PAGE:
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Artist Ekene Ijeoma Seeks To Capture The Languages And Accents Of St. Louis

A crowd begins to form on Luther Ely Smith Square as demonstrators finish the St. Louis Women's March January 21, 2017.
File photo / Camille Phillips / St. Louis Public Radio
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St. Louis' unique sound portrait will include the voices of its residents.

If you were tasked with creating a “sound portrait” of St. Louis, what would you include? Maybe the rumble of trucks over potholes. The cheering crowd — and the fireworks — that follow a home run at Busch Stadium. The crickets chirping their hearts out in Tower Grove Park.

Conceptual artist Ekene Ijeoma and his Poetic Justice group at MIT Media Lab had a different idea. Their project, “A Counting,” features the voices of residents of cities around the world. Each city’s sound portrait seeks to capture the many different languages spoken in that city. And it creates a rich sound mosaic of those voices counting — one by eins by uno by ek.

On Feb. 15, Ijeoma revealed the latest video chapter in A Counting: the St. Louis version. The chapter was made in partnership with the Contemporary Art Museum St. Louis’ CAM Anywhere initiative, which connects people with art online. And while it currently has only a handful of voices from the area, Ijeoma hopes people will feel inspired to participate.

Ijeoma explained on St. Louis on the Air that he launched the project in New York City last year in connection with the Museum of the City of New York. They kicked things off by posting ads on Craigslist asking people to call a hotline and make a recording of themselves counting to 100 in their languages. “It went on to word of mouth and to posting on social media, et cetera,” he said. “We’re nearly at 100, but there are 600 languages spoken in New York, so there’s still a ways to go.”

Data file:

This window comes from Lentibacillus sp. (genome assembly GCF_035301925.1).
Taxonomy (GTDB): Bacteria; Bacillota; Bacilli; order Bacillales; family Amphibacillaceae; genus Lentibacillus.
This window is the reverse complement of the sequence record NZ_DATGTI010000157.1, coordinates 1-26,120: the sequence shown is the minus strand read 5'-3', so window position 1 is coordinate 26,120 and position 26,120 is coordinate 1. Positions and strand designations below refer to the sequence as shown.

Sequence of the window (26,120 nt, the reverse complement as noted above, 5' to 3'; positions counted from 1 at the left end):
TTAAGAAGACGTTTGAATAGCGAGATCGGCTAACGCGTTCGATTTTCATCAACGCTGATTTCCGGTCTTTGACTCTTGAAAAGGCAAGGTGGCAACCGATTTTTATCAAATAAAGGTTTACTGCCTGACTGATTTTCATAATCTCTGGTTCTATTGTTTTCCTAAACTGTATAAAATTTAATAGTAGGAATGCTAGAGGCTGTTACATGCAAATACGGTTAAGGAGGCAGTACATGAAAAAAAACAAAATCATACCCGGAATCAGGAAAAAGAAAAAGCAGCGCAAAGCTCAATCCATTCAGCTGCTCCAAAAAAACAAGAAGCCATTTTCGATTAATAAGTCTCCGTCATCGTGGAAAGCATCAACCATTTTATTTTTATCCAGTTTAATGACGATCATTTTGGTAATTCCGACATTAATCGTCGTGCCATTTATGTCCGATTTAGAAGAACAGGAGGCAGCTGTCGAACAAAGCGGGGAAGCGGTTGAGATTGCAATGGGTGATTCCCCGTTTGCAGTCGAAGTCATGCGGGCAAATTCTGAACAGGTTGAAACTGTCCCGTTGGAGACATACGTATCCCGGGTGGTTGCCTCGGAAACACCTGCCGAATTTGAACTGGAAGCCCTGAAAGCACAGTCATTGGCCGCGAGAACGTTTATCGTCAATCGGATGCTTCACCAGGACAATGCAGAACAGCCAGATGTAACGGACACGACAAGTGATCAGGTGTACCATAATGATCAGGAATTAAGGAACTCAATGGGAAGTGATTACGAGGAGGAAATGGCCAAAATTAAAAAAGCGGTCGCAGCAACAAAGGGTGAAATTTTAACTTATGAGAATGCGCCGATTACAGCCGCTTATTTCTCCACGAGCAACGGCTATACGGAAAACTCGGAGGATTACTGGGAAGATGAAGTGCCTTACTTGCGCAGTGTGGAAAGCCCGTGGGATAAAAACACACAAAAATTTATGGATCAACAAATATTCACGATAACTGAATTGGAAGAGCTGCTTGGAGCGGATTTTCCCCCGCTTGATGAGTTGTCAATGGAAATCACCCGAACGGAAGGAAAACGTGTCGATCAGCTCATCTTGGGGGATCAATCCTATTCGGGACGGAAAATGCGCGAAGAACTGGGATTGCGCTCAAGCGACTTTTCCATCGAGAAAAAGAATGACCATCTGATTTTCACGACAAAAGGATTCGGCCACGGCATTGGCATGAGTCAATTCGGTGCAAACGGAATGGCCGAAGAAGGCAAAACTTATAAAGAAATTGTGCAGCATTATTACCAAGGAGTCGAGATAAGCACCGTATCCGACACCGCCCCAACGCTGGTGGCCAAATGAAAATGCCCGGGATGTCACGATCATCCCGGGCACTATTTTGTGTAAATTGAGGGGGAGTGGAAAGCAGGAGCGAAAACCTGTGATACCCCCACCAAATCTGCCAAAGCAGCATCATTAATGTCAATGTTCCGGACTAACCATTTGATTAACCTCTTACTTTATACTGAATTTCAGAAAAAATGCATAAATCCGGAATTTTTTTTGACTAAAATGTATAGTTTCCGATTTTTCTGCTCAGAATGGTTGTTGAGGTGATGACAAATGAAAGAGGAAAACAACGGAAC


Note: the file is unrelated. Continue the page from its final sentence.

St. Louis likely has far fewer than that, but that’s not the point, Ijeoma said.

“It’s not just about the languages. We’re really looking to capture accents, voices and just the different ways people express themselves through voice,” he said.

In addition to making a recording, St. Louisans are being asked to listen to others and transcribe their call. “It gives more stewardship into the artwork,” Ijeoma explained. “We wanted to give more ownership into how languages, and cities, are represented, and also for people to listen to each other in a different way.”

People are encouraged to call 314-470-8445 to participate in St. Louis’ sound portrait.

Related Events

What: A Counting

Where: The Contemporary Art Museum St. Louis website

St. Louis on the Air” brings you the stories of St. Louis and the people who live, work and create in our region. The show is hosted by Sarah Fenske and produced by Alex Heuer, Emily Woodbury, Evie Hemphill and Lara Hamdan. The audio engineer is Aaron Doerr.

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Sarah Fenske joined St. Louis Public Radio as host of St. Louis on the Air in July 2019. Before that, she spent twenty years in newspapers, working as a reporter, columnist and editor in Cleveland, Houston, Phoenix, Los Angeles and St. Louis.

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